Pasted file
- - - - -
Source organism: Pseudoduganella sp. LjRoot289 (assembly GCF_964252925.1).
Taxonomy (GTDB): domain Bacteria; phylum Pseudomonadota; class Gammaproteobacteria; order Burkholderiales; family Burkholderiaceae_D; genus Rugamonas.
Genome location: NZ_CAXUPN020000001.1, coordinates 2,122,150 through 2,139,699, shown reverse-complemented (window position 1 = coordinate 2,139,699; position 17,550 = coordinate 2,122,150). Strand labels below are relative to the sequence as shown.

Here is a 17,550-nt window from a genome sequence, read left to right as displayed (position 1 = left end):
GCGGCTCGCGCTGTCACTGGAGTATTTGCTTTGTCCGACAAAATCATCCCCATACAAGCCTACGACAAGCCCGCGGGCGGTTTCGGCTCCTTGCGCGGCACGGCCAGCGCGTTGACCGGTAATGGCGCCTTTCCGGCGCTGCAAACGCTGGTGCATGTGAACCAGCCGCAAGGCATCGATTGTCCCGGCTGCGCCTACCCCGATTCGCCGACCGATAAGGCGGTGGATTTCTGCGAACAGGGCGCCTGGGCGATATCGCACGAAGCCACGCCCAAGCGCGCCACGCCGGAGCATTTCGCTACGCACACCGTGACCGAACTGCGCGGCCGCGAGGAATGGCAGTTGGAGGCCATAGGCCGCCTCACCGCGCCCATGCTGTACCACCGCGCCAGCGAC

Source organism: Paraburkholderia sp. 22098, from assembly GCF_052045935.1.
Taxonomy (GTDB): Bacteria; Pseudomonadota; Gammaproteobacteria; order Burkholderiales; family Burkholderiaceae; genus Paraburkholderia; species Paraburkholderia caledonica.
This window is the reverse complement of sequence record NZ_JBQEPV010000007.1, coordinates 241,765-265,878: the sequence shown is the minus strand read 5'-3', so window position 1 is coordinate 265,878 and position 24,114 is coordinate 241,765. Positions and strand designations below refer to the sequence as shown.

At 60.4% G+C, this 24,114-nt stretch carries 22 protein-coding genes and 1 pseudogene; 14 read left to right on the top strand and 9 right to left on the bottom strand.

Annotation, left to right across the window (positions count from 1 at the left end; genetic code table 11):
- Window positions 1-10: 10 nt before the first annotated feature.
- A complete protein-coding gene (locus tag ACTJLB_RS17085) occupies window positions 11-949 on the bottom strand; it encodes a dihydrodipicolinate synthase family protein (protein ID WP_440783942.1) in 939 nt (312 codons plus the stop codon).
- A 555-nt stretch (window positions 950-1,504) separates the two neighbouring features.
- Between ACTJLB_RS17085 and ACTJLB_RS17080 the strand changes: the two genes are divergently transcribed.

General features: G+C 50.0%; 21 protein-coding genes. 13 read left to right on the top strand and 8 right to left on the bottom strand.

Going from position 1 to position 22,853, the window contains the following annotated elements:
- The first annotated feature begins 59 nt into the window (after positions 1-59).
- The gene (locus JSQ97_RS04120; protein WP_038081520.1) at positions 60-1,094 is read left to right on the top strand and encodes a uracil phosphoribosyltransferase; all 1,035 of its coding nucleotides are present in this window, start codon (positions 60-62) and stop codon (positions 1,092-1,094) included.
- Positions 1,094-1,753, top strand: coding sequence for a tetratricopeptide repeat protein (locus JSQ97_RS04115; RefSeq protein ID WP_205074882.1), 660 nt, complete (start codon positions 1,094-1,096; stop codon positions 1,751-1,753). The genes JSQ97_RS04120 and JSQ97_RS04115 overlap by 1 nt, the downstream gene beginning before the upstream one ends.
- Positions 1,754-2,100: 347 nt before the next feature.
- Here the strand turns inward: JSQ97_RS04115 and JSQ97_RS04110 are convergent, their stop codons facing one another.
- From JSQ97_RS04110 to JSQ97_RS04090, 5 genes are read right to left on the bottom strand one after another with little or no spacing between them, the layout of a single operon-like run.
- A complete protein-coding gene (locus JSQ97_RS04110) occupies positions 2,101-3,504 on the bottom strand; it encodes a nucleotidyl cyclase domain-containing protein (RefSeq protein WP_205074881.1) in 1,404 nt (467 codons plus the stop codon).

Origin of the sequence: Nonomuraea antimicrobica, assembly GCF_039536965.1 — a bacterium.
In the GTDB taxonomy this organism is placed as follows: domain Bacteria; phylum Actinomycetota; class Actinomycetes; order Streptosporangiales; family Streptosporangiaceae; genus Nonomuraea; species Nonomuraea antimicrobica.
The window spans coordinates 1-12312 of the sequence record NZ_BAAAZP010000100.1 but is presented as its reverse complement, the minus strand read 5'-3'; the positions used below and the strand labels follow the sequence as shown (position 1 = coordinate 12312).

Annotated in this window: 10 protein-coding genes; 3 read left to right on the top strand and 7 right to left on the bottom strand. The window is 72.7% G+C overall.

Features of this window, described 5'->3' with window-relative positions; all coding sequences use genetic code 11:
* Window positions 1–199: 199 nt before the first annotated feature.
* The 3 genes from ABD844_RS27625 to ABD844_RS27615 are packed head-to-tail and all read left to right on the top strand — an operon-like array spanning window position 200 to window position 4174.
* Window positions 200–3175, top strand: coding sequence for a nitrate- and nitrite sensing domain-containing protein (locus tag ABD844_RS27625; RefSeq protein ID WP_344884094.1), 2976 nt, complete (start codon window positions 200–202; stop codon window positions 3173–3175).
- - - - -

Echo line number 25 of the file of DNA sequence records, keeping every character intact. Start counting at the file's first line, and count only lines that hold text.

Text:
In the GTDB taxonomy this organism is placed as follows: domain Bacteria; phylum Actinomycetota; class Actinomycetes; order Streptosporangiales; family Streptosporangiaceae; genus Nonomuraea; species Nonomuraea antimicrobica.